On April 26, 2022, we were guests at Design Fest Gent for the kick-off of a design track on the application of recycled plastics in an urban environment. In order to boost the image of recycled plastics, we wanted to show that recycled plastics can also be used to create beautiful, sustainable, meaningful and saleable products that also meet urban challenges.
With the workshop at Design Fest, organized by the City of Ghent and Capture/UGent, we mainly reached designers and teachers and students of design-related studies. Our business partners Van Werven and DPL were also present and a sector organisation Centexbel-VKC. The first workshop was conceived as an introduction to the problems of so-called 'lost' industrial and commercial plastics. Afterwards we challenged the participants to think of applications around 4 urban challenges. Finally, there was room for a fascinating and lively discussion about the use of plastics.
Because we start from a raw material (i.e. lost industrial and commercial plastics) it was important to get a good picture of the plastics that are collected in an urban context. Through several test runs at companies, stores and restaurants in the different partner cities we noticed that the supply of plastic waste consists mainly of transparent film, colored and printed film, hard plastics and finally a residual fraction of other plastics. The granulate that you get after processing these waste streams was also present.
You can consult the presentation on that here.
In the sessions, 4 urban challenges were put on the table with the explicit request to approach them holistically and thus to look for applications that offer solutions to more than 1 challenge.
For the theme of water in the city, they thought about: purification, softening, cooling, safety, recuperation and recreation.
The participants suggested applications such as local purification (house, neighborhood, green systems), grass tiles instead of asphalt, shading throughout the city, guided flooding, water fun in the city by fountains, slides, ...
Their hybrid solutions were: collecting rain on bus shelter roofs and collecting pumped water from construction sites to irrigate the green roofs.
In relation to garbage in the city, the challenges are in recycling, avoidance of plastic, sensitization, empowerment, intervention and bins.
Formulated product ideas: bicycle racks made of recycled plastic, taps where people can fill their own plastic bottles, pocket-sized cigarette containers.
In terms of the theme of mobility in the city, 6 fields were defined by the participants: infrastructure, safety, fun, nuisance, accessibility and hybrid use.
Some of the solutions proposed were the following: pit-fill system in the color of the road surface, shared bicycles with recycled plastic, developing a terrace system with green roofs, sound walls using facade plants. They also proposed a hybrid solution: bus shelters set up as green spaces (with green roof), but also as charging points, resting and hiding places and information points..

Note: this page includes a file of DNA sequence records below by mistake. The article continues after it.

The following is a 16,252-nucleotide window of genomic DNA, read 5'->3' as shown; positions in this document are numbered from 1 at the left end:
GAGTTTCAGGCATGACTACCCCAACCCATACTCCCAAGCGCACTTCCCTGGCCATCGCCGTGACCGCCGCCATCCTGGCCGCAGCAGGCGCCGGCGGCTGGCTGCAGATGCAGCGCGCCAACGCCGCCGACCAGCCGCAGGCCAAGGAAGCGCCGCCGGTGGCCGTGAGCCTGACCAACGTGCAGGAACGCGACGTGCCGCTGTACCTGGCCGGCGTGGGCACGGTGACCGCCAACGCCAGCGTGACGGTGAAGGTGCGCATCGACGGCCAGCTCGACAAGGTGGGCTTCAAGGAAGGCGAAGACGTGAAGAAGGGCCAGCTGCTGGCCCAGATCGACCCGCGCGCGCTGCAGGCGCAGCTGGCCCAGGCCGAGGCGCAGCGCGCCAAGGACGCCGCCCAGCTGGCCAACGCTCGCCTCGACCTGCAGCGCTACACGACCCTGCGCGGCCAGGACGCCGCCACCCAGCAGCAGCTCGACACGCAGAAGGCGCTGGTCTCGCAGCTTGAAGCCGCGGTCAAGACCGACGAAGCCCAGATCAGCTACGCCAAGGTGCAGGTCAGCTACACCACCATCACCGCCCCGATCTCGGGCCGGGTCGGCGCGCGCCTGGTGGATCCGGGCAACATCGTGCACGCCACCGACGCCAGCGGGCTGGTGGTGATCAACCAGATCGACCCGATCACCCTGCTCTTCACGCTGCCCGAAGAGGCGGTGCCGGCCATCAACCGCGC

For the challenge green in the city, they looked for applications for visual green, shade, fauna in the city, meeting, relaxation and sports, legislation, urban infrastructure, urban farming and climate neutrality.
The list of possible applications was very long, but here is a sample of it: garden and live/play streets (also permanent), ecoducts in the city, mobile greenery, façade vegetation, neighbourhood and herb gardens (horizontal or vertical)
Here too, there were a few hybrid proposals: combining green with sitting, meeting, talking, relaxing, reading, playing, water, cooling, ... Another idea was to equip bicycle racks with green roofs and/or solar panels and collection of rainwater.
On June 29, we plan a follow-up workshop in which we start from the formulated challenges and application areas and look for concrete product ideas made from recycled plastics.
At Design Fest, the city of Ghent also had the opportunity to give a presentation on the PlastiCity project. We concluded this with a few interesting insights in terms of opportunities and obstacles for companies to work with recyclate. Customers often think that products made of recycled plastic are cheaper and that the quality is lower, but that is not necessarily so. These perceptions need to be refuted if you want to market a recycled material successfully. For companies, it is important to be able to continue to use virgin raw materials if it turns out that there is insufficient supply of recyclate available. And also: companies who wish to work with recyclate do not find their way easily in the supply and the quality of the supply fluctuates.
Finally, we also shared the findings of a successful case study conducted by our colleagues in The Hague. This showed that a local infrastructure is needed to increase the success rate of local business cases.
The benefits of a local infrastructure, which includes all steps of the chain, are the following: better and easier control over plastic quality, a shorter and simpler supply chain from start to finish, the use of techniques that can handle smaller volumes to start with, the creation of local products with more recognition and higher local involvement